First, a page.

Tim Brown of Yahoo Sports reports that Ivan Rodriguez has signed a two-year, six million dollar deal with the Washington Nationals. While a quick glance at his career suggests a Hall-of-Fame level player, Pudge’s (isn’t there some law about recycled nicknames?) best years, or even decent years, are clearly way off in the distance, and at 38 years old, he’s likely on his last contract.
Rodriguez always had a good defensive reputation, and a glance at Rally’s WAR suggests that it was justified, particularly in the late 1990s, when he put up several seasons in the +20 range. That was a long time ago, however, and as you’d expect his skills aren’t what they used to be. CHONE projects him as a +3/150 defender; above average, but not spectacular.
As for his bat, Pudge had some great seasons back in the day, but one thing he’s never been known for is a willingness to take a walk.
Rickey Henderson he isn’t. It is interesting that the one season in which “I-Rod” was actually above average in walk rate was the surprising 2003 Marlins championship team. He has consistently swung at pitches outside the strike zone 15% more often than league average. That approach worked well when he was younger and could regularly post a batting average over .300 with some power, but the “swing at everything” approach is a young man’s game, as Pudge has slipped from a still-valuable-for-a-catcher .330 wOBA in 2006 all the way down to a .287 wOBA in 2009. CHONE projects I-Rod as a .250/.285/.371 hitter for 2010, or -28 runs/150 games. I have him ever-so-slightly better, at .252/.279/.376, or about -24/150 (.282 wOBA).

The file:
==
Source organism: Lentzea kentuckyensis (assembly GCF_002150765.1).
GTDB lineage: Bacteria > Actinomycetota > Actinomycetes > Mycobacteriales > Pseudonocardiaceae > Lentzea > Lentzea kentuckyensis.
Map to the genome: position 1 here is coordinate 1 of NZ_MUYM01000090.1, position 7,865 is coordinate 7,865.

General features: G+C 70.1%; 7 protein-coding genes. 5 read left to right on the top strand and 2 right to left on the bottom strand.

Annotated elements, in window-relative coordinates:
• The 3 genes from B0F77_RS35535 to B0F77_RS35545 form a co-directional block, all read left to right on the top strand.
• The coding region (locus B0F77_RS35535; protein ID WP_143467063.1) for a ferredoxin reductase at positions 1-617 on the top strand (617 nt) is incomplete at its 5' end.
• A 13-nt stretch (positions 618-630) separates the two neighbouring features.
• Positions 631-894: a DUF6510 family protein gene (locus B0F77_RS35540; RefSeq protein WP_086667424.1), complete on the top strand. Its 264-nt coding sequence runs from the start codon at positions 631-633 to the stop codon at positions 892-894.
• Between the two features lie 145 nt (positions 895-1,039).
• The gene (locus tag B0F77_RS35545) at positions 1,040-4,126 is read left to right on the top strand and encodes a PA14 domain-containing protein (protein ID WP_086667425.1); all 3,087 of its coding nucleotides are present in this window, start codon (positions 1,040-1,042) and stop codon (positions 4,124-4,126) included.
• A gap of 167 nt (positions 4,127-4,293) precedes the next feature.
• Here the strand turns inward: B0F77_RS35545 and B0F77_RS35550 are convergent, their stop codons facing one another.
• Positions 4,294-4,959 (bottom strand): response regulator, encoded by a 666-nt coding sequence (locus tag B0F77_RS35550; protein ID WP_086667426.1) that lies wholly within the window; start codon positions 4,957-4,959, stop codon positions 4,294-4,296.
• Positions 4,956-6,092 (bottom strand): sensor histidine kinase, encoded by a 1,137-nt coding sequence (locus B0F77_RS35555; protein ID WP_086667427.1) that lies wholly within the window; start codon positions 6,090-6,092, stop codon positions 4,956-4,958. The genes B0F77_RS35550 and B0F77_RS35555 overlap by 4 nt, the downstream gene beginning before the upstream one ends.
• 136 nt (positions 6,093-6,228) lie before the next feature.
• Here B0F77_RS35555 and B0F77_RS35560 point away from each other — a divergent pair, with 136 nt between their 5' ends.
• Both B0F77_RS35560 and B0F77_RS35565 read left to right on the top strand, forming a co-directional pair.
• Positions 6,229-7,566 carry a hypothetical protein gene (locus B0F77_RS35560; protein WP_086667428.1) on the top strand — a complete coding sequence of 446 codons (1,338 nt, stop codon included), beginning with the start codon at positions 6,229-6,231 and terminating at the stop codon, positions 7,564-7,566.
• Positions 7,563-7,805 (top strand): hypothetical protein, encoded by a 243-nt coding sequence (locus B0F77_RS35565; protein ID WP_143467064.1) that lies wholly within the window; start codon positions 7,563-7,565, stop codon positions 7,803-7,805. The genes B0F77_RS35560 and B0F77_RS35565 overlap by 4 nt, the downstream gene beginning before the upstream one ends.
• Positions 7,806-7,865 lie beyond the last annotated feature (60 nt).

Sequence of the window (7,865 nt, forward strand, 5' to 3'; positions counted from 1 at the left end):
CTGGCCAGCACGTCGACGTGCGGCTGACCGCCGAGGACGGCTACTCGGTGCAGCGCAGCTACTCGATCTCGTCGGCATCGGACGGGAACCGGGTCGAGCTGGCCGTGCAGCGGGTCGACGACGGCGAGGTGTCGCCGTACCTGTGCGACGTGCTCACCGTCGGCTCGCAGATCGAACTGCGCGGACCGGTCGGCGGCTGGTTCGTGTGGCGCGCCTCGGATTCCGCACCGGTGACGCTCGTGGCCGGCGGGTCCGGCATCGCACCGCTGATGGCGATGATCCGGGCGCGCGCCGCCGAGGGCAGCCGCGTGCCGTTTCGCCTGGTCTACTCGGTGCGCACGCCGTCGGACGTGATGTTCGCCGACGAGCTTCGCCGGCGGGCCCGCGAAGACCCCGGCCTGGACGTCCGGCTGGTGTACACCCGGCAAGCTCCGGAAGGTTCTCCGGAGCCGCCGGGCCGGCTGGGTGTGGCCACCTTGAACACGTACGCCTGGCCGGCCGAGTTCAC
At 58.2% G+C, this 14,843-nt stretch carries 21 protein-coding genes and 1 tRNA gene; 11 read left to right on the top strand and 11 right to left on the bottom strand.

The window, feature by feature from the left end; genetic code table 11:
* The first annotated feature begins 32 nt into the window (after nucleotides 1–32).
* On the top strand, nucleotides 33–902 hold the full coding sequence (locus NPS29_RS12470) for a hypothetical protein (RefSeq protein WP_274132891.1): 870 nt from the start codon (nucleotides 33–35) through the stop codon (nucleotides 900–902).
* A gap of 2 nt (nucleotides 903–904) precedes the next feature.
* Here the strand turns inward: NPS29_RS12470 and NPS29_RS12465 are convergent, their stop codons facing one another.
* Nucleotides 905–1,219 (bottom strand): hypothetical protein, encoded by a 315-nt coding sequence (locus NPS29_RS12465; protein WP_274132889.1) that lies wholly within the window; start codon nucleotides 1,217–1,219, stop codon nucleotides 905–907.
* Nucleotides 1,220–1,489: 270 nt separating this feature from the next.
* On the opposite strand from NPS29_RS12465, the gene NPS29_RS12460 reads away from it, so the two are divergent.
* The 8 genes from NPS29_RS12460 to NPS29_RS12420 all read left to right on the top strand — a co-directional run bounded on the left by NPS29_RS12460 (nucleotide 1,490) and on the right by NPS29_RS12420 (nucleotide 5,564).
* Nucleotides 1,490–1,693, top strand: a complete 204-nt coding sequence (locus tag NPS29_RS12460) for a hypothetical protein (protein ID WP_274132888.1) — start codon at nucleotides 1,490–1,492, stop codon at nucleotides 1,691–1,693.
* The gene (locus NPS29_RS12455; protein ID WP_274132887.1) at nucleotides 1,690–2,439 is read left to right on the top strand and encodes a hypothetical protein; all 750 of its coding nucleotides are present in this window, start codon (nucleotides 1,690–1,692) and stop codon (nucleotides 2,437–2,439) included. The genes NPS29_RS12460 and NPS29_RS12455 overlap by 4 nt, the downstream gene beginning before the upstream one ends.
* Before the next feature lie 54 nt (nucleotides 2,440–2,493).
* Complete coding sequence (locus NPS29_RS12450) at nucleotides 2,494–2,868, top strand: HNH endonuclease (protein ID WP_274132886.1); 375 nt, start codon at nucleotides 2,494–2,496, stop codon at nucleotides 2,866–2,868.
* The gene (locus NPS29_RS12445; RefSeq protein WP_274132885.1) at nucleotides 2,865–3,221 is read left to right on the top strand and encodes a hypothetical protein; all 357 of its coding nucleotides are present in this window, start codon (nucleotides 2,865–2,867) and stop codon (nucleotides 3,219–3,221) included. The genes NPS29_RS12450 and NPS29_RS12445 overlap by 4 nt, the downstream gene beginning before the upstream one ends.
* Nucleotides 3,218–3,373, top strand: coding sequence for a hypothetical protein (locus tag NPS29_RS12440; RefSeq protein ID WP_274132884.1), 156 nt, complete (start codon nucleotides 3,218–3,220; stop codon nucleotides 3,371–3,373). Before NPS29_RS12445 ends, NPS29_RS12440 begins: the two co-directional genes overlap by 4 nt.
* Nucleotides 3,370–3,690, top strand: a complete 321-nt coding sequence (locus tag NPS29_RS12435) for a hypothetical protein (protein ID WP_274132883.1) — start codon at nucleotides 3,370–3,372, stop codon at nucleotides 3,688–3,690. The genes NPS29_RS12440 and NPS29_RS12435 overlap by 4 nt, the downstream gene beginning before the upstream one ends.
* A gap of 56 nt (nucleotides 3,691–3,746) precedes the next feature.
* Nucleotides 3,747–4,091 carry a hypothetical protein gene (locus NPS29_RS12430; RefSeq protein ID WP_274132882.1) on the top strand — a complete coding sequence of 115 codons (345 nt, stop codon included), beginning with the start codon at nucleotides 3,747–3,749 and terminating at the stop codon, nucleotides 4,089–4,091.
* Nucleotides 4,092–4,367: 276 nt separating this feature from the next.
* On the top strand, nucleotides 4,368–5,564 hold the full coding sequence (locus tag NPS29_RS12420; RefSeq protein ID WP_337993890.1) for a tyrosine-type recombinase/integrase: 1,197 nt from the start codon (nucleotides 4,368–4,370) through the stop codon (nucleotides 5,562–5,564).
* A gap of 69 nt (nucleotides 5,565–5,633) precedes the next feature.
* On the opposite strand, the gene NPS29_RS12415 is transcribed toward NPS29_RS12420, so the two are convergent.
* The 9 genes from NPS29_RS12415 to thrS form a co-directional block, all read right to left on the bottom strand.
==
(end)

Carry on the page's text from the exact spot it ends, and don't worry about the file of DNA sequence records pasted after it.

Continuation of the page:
Per 150 games, let’s say he is a -26 hitter, +3 defender, +12 for catching, +20 replacement level = 0.9 WAR player. However, catchers, particularly 38-year old catchers, almost never play 150 games, and Rodriguez hasn’t played 150 since 1997. 120 is optimistic. With that in mind Pudge is closer to a 0.5 WAR player than a 1 WAR player.
There’s not much left on the market in terms of free agent catchers this season, especially with Gregg Zaun already signed. Apparently, even Miguel Olivo is drawing interesting from multiple teams. And the Nationals’ catching situation in particular doesn’t look promising — Jesus Flores isn’t a world-beater (although CHONE says he’s better than Rodriguez), and is coming off an injury-marred season. Still, what is the point of signing a 38-year old formerly great catcher for 2 years for the Nationals? If he’s a 1 WAR player (and that’s pretty optimistic), this might be a slightly good deal for the team, but what is the potential upside? Is the one extra win Rodriguez might provide over a cheaper alternative going to launch the Nationals into a wildcard spot in 2010?
Ivan Rodriguez may have something left to offer someone, but not as a starter for this kind of money on a rebuilding team. I look forward to reading quotes from the Nationals about how Pudge is a “legend” who is a “veteran presence in the clubhouse” and will “work well with our young pitching staff.”